SET WORKING HOURS.
You need to treat this like a real job – like a going to an office and doing a job, job. Not a Saturday or day “off” where you can float around doing laundry here, chopping some veggies there, laying on the couch for a bit, picking up the house…etc. Intentionally set your working hours and during those hours nothing else that would not happen in an office setting needs to happen.
If you have kids at home you may need to be realistic with how long you can work at a time without stopping to make sure they aren’t bleeding somewhere, eating all the chips or bringing the garden hose inside to “water” things…sigh. Your blocks of time may need to be shorter if you have little kiddos at home. Honestly, working with small kids at home is a bit of a logistical nightmare, not gonna lie, you won’t get crap done unless you are intentional with your work time. This may translate to you having to get up earlier or stay up later and working during those hours. It’s not fun, but may be the reality at the moment.
Let your family members know your hours and explain that just because you are at home doesn’t mean you can do 80 loads of laundry and cook a 4 course meal by 5pm. It ain’t happening, nor should it if you are needing to work. Again, if it isn’t something that happens in a normal office, it doesn’t need to happen during your dedicated work hours.
I have found that if I am intentional with my time with my kids I can then focus better on a set block of work time without as much guilt, and consequently they are happier having got my full attention during that time. It takes mental work to be present knowing you have job work to be done too and it’s there at home with you, taunting you. Most people are used to leaving their jobs at the end of the day and not thinking about it again until 8am the next day. This will take some time to figure out and that’s ok!
DEDICATE A WORK SPACE.
I am guilty of working on the couch and in my bed – yep. Come on it’s SO cozy! I often start off my day drinking my coffee here while I answer emails and set up my to-do’s before moving to my office space. Over the years my “office” has been in various location including in my bedroom during construction projects, the kitchen table, a spare room and finally a corner of our basement. I now have a real desk, office chair, files, etc. It doesn’t have to be a big space but a space that dictates that that is where work happens. Your brain will learn over time.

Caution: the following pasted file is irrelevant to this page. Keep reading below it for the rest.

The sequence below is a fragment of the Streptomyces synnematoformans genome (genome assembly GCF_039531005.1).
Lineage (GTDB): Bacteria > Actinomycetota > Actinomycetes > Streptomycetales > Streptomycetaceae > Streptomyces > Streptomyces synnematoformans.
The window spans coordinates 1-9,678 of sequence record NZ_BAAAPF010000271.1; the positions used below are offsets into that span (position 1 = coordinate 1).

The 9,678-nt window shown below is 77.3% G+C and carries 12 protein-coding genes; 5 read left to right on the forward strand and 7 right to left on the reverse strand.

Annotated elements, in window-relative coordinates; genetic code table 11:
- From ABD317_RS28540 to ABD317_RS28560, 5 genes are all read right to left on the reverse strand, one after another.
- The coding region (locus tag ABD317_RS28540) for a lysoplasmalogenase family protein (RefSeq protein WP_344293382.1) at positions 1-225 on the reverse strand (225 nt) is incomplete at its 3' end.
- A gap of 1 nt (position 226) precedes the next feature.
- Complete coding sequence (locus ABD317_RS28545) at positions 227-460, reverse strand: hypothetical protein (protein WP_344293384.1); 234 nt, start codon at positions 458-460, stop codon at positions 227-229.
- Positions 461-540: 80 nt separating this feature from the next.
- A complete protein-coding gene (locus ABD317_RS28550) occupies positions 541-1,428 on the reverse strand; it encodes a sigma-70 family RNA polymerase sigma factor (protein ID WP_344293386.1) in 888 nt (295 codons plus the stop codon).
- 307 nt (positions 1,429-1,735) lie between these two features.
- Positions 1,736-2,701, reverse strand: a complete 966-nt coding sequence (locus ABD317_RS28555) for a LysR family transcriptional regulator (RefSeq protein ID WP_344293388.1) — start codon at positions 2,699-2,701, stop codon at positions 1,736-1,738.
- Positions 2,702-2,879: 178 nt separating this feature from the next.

BECOME ONE WITH TIME CHUNKING.
At the beginning of the day or the night before set up your to-do list with “chunks” of time dedicated to a specific task/goal. Don’t add items that are completely too large and unrealistic to get done in one day or you’ll just feel like a failure at the end of the day. Break them up into manageable pieces that you can feel good about accomplishing. I spent many many days/weeks/months in this cycle before realizing I needed to break up big jobs into smaller more manageable pieces so I felt a bit more victorious at the end of the day. Then, when you are in a “chunk”, do not deviate! Don’t check your email, your texts, facebook or answer your phone (unless your job dictates you have to). Focus completely until you can complete that chunk and move on. Whoever said multi-tasking was the way to go was a liar. It really makes you ineffective overall, trust me. This has taken years to learn the hard way. Naturally my weird artist brain is rapid-firing ideas, thoughts, antidotes, to-do’s and what not all day long, so this is not an easy one for me – I have to work at this.
I’ve been known to glue myself to my computer screen for hours upon hours trying to get a project done and then get up to find I have forgotten how to walk…not really but you get the drift. I do think I am more productive overall when I take calculated breaks. I like to get my home workout done mid-day, grab some food or a protein shake and get back to my desk within an hour. Also consider getting up and going for a 10 min walk, do some squats, stretch, run around with your kids for an hour and then get back to work.
Working at home it’s easy to fall into the trap of doing work when you shouldn’t be and you need to keep your work boundaries. Clients may know you are working from home but that doesn’t mean you have to answer their demands at 10pm. Family and friends also may need some boundaries as far as your working hours and when you are available and not. Boundaries keep us sane and set reasonable expectations so there aren’t hard feelings on either end of things.